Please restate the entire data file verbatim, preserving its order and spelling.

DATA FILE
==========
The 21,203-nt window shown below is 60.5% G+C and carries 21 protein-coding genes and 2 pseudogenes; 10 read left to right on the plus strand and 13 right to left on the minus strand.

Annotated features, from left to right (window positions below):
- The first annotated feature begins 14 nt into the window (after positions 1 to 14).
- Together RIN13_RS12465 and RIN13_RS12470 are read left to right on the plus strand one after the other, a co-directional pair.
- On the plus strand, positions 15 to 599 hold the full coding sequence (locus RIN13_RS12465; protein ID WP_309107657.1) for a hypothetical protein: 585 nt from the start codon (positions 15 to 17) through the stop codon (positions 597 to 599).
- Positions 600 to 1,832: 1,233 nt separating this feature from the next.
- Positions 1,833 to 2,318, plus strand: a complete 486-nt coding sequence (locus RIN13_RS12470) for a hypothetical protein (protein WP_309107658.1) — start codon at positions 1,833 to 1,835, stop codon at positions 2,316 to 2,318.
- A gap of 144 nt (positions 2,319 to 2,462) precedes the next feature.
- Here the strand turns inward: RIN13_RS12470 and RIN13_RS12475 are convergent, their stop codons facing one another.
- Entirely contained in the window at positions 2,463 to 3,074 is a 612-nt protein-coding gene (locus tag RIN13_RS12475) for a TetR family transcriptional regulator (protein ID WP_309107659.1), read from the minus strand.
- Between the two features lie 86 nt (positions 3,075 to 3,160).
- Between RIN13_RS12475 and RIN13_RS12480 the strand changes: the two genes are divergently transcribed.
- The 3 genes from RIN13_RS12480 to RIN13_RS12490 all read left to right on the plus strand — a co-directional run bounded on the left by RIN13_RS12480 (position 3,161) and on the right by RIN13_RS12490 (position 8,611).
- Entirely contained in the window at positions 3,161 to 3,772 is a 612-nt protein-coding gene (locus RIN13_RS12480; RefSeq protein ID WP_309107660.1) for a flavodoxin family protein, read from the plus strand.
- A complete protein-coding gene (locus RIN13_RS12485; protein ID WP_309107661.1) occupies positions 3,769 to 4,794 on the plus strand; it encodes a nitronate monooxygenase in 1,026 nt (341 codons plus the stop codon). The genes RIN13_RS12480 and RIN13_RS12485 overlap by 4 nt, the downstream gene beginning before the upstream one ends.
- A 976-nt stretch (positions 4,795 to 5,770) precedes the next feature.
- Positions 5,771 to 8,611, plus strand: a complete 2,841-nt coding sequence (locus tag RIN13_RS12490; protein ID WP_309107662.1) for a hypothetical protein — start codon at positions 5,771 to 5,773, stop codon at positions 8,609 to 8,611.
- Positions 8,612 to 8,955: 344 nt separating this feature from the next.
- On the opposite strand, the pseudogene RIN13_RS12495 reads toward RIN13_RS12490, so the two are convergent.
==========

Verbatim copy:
The 21,203-nt window shown below is 60.5% G+C and carries 21 protein-coding genes and 2 pseudogenes; 10 read left to right on the plus strand and 13 right to left on the minus strand.

Annotated features, from left to right (window positions below):
- The first annotated feature begins 14 nt into the window (after positions 1 to 14).
- Together RIN13_RS12465 and RIN13_RS12470 are read left to right on the plus strand one after the other, a co-directional pair.
- On the plus strand, positions 15 to 599 hold the full coding sequence (locus RIN13_RS12465; protein ID WP_309107657.1) for a hypothetical protein: 585 nt from the start codon (positions 15 to 17) through the stop codon (positions 597 to 599).
- Positions 600 to 1,832: 1,233 nt separating this feature from the next.
- Positions 1,833 to 2,318, plus strand: a complete 486-nt coding sequence (locus RIN13_RS12470) for a hypothetical protein (protein WP_309107658.1) — start codon at positions 1,833 to 1,835, stop codon at positions 2,316 to 2,318.
- A gap of 144 nt (positions 2,319 to 2,462) precedes the next feature.
- Here the strand turns inward: RIN13_RS12470 and RIN13_RS12475 are convergent, their stop codons facing one another.
- Entirely contained in the window at positions 2,463 to 3,074 is a 612-nt protein-coding gene (locus tag RIN13_RS12475) for a TetR family transcriptional regulator (protein ID WP_309107659.1), read from the minus strand.
- Between the two features lie 86 nt (positions 3,075 to 3,160).
- Between RIN13_RS12475 and RIN13_RS12480 the strand changes: the two genes are divergently transcribed.
- The 3 genes from RIN13_RS12480 to RIN13_RS12490 all read left to right on the plus strand — a co-directional run bounded on the left by RIN13_RS12480 (position 3,161) and on the right by RIN13_RS12490 (position 8,611).
- Entirely contained in the window at positions 3,161 to 3,772 is a 612-nt protein-coding gene (locus RIN13_RS12480; RefSeq protein ID WP_309107660.1) for a flavodoxin family protein, read from the plus strand.
- A complete protein-coding gene (locus RIN13_RS12485; protein ID WP_309107661.1) occupies positions 3,769 to 4,794 on the plus strand; it encodes a nitronate monooxygenase in 1,026 nt (341 codons plus the stop codon). The genes RIN13_RS12480 and RIN13_RS12485 overlap by 4 nt, the downstream gene beginning before the upstream one ends.
- A 976-nt stretch (positions 4,795 to 5,770) precedes the next feature.
- Positions 5,771 to 8,611, plus strand: a complete 2,841-nt coding sequence (locus tag RIN13_RS12490; protein ID WP_309107662.1) for a hypothetical protein — start codon at positions 5,771 to 5,773, stop codon at positions 8,609 to 8,611.
- Positions 8,612 to 8,955: 344 nt separating this feature from the next.
- On the opposite strand, the pseudogene RIN13_RS12495 reads toward RIN13_RS12490, so the two are convergent.